What Does an Intraepithelial Lesion Mean?

Pap tests are performed on a sample of cells from the vagina or the cervix. The test looks out for any change in the sample cells as they can be indications of cancer or a condition that can lead to cancer. It is the best method to identify conditions that are precancerous and hidden tumors that result to cervical cancer. The results are based in a Bethesda system, where the term "intraepithelial lesion" is always included. Then what is an intraepithelial lesion? How does it affect our health?

The Bethesda System and Intraepithelial Lesion

Bethesda system is the basis of Pap smear tests and results. It was developed in Bethesda, Maryland at the National Institutes of Health (NIH). The system was the result of the 1988 National Cancer Institute workshop that was aimed at standardizing the pap results.

The Bethesda system (TBS) reports virginal or cervical cytological diagnoses that are used to report results from a pap smear.

1. Negative for the Intraepithelial Lesion – A Normal Result

Intraepithelial means infection of the surface layer of cells, while lesion means presence of abnormal tissue. Therefore, intraepithelial lesion in a Pap smear means that the cervix has an abnormality affecting its surface. If the result is negative for the intraepithelial lesion, this means all the cells have healthy shapes and sizes and the entire cervix is healthy.

2. Positive for the Intraepithelial Lesion – A Abnormal Result

This simply means that the sample showed something unusual. The cells might have been of different shapes and sizes, but this abnormal result doesn't necessarily indicate cancer. If this happens, it important to go for further testing.

An abnormal result can be caused by an infection or organisms in the cervix. Gonorrheal, trichomonas, yeast, herpes or chlamydial can cause cells in the cervix to be inflamed. However, once the infection is treated, the Pap smear results will be normal. If the results are positive because of an infection, you should go back in 2-3 month for another pap smear after treatment because cervical cancer can at times hide in an infection.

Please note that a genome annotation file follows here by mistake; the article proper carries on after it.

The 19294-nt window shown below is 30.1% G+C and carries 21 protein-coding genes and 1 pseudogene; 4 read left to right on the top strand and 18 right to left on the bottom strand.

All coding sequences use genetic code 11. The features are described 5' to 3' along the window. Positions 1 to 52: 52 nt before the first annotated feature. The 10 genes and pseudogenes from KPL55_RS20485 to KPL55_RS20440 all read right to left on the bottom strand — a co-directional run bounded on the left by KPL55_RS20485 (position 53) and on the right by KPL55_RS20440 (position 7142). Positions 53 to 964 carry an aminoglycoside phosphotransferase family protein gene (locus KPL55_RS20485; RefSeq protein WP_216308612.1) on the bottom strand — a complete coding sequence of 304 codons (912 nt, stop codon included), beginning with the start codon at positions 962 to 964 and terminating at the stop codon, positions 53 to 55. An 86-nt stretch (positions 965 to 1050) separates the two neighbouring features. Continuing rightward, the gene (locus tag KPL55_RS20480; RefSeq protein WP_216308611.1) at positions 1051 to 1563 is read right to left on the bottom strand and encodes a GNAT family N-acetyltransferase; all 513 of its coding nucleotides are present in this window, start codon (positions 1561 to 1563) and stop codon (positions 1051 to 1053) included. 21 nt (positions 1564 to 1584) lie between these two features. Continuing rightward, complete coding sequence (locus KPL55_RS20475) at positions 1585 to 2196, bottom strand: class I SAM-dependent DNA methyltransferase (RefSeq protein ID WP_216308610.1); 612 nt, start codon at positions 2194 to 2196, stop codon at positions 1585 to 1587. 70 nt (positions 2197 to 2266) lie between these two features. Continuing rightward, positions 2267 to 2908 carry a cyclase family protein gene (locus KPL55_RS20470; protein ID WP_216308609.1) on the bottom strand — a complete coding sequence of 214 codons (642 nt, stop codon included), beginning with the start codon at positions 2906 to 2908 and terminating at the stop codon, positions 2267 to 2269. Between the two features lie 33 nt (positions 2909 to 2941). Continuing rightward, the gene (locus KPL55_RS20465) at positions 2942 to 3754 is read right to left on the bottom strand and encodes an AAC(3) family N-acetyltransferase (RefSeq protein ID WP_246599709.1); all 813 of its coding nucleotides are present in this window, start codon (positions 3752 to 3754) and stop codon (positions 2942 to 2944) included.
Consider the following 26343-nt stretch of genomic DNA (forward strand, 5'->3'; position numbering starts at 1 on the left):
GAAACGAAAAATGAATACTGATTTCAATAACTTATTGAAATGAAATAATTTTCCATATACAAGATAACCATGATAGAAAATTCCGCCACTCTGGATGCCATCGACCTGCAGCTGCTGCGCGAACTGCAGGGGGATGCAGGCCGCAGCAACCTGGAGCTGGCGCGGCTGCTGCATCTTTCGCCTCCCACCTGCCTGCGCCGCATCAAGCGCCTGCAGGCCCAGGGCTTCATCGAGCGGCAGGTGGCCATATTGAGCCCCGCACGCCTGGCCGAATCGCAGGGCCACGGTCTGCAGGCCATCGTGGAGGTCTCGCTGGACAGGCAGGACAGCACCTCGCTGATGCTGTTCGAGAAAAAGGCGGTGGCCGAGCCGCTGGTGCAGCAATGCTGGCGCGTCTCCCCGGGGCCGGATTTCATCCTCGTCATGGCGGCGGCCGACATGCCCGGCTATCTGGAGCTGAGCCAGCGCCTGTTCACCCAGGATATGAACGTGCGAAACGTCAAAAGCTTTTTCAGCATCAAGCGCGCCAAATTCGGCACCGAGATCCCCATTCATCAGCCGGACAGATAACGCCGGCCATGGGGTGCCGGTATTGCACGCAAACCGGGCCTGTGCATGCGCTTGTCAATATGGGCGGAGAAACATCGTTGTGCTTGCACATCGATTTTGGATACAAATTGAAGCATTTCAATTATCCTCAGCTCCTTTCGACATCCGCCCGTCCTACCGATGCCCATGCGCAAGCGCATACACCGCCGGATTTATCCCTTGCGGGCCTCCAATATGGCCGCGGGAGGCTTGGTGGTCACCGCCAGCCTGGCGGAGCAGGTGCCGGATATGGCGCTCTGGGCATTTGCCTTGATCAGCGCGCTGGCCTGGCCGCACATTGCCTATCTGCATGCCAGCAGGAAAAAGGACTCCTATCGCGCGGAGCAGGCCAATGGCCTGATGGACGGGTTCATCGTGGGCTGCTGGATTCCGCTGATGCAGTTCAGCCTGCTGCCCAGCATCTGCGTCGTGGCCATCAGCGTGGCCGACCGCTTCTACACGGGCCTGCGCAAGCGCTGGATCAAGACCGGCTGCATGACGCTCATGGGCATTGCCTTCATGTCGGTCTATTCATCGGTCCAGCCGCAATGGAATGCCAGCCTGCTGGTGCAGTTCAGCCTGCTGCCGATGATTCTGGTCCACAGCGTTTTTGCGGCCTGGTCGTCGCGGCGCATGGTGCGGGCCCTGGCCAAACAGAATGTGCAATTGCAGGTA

An abnormal result can also be due to other non-neoplastic findings. This is when benign cellular changes are reported. In other words, it indicates presences or response of an injury.

3. Other Abnormal Results of Pap Smear Test

There are other cell abnormalities that can be identified from a Pap smear test. They include:

1) Atypical Squamous Cells (ASC)

Squamous cells form on the surface of the cervix, which are thin and flat. TBS divides them into 2 groups: 

  • Atypical squamous cells of undermined significance (ASC-US): It is considered a mild infection and they do not appear completely abnormal. However, doctors are unsure about what these changes mean and it is sometimes linked to HPV. 
  • Atypical squamous cells without a high grade squamous intraepithelial lesion (ASC-H): The cells appear abnormal but doctors do not know what the change really means. ASC-H have a greater risk of being precancerous.

2) Atypical Glandular Cells

Located in the uterus lining or entrance in the center of the cervix, glandular cells produce mucus. These cells do appear to be abnormal but doctors are not sure what that means.

3) Low-grade squamous intraepithelial lesion (LSIL)

The term low-grade means that the cells are just beginning to change in shape and size. LSIL is considered to be a mild abnormality as a result of a HPV infection.

4) High-grade squamous intraepithelial lesion (HSIL)

The term high-grade means that the cells have evident changes in shape and size, which are distinct from the normal cells. HSIL is considered to be a serious abnormality and has a greater chance of becoming invasive cancer.

5) Adenocarcinoma in-situ

This is a precancerous condition where by the cancerous cells located in the cervix have not gone deeper into the tissue or spread out. Normally, this is treated through cone biopsy and in some cases the doctor might recommend removal of the uterus (Hysterectomy).

 
 
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